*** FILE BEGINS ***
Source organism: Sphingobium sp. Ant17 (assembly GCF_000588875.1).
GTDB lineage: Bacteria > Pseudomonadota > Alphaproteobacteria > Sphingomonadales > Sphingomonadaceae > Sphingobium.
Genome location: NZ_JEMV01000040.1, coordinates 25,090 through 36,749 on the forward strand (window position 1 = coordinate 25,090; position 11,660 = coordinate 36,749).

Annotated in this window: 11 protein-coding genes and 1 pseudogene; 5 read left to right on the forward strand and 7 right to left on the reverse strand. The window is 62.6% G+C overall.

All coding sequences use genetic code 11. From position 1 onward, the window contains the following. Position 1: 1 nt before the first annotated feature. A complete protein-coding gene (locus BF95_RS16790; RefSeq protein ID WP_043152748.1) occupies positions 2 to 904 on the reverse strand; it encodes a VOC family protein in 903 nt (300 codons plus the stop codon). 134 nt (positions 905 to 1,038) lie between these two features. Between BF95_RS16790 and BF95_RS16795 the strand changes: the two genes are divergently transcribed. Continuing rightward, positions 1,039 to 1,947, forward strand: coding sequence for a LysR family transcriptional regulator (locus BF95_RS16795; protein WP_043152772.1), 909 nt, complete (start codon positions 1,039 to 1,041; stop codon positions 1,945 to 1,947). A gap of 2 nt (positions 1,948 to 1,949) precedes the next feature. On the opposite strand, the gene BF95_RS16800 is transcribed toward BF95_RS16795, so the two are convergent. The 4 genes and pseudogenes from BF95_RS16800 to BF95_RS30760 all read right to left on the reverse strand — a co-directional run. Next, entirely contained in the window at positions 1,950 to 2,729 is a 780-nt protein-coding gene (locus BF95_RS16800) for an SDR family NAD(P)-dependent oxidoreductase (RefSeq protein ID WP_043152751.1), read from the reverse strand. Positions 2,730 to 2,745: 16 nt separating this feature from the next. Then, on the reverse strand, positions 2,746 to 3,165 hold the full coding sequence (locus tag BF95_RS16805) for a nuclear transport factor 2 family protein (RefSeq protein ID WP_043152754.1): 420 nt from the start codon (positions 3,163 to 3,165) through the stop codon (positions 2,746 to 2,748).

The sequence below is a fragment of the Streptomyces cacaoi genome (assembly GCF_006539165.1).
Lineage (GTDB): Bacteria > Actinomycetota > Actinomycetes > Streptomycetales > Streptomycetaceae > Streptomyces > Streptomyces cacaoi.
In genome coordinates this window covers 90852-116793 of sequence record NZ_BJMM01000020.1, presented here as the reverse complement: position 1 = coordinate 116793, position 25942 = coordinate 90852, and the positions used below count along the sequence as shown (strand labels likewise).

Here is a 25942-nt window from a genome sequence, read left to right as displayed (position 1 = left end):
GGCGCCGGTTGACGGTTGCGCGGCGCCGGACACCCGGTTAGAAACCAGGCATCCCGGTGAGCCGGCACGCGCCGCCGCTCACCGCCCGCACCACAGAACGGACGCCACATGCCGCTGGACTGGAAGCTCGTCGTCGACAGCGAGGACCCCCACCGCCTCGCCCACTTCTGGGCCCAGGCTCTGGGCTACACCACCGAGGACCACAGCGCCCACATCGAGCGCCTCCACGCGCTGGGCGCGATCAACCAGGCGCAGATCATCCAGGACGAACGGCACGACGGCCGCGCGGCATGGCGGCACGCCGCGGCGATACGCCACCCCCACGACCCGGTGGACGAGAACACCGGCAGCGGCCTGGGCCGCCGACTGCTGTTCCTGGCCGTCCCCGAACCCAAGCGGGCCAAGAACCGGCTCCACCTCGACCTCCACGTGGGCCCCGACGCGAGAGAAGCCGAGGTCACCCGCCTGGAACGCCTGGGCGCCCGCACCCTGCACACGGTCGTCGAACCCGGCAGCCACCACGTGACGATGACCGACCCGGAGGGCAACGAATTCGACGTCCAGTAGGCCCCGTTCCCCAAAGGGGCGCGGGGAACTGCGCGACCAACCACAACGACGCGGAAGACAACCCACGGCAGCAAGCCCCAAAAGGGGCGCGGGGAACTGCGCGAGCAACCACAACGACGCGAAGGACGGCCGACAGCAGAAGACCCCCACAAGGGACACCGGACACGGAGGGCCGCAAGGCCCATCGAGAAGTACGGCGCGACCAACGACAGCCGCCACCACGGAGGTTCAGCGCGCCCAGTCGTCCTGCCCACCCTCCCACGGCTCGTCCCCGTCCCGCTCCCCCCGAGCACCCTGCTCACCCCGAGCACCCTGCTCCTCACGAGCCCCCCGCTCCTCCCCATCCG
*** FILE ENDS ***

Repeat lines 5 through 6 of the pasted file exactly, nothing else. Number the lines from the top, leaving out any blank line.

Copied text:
All coding sequences use genetic code 11. From position 1 onward, the window contains the following. Position 1: 1 nt before the first annotated feature. A complete protein-coding gene (locus BF95_RS16790; RefSeq protein ID WP_043152748.1) occupies positions 2 to 904 on the reverse strand; it encodes a VOC family protein in 903 nt (300 codons plus the stop codon). 134 nt (positions 905 to 1,038) lie between these two features. Between BF95_RS16790 and BF95_RS16795 the strand changes: the two genes are divergently transcribed. Continuing rightward, positions 1,039 to 1,947, forward strand: coding sequence for a LysR family transcriptional regulator (locus BF95_RS16795; protein WP_043152772.1), 909 nt, complete (start codon positions 1,039 to 1,041; stop codon positions 1,945 to 1,947). A gap of 2 nt (positions 1,948 to 1,949) precedes the next feature. On the opposite strand, the gene BF95_RS16800 is transcribed toward BF95_RS16795, so the two are convergent. The 4 genes and pseudogenes from BF95_RS16800 to BF95_RS30760 all read right to left on the reverse strand — a co-directional run. Next, entirely contained in the window at positions 1,950 to 2,729 is a 780-nt protein-coding gene (locus BF95_RS16800) for an SDR family NAD(P)-dependent oxidoreductase (RefSeq protein ID WP_043152751.1), read from the reverse strand. Positions 2,730 to 2,745: 16 nt separating this feature from the next. Then, on the reverse strand, positions 2,746 to 3,165 hold the full coding sequence (locus tag BF95_RS16805) for a nuclear transport factor 2 family protein (RefSeq protein ID WP_043152754.1): 420 nt from the start codon (positions 3,163 to 3,165) through the stop codon (positions 2,746 to 2,748).

The sequence below is a fragment of the Streptomyces cacaoi genome (assembly GCF_006539165.1).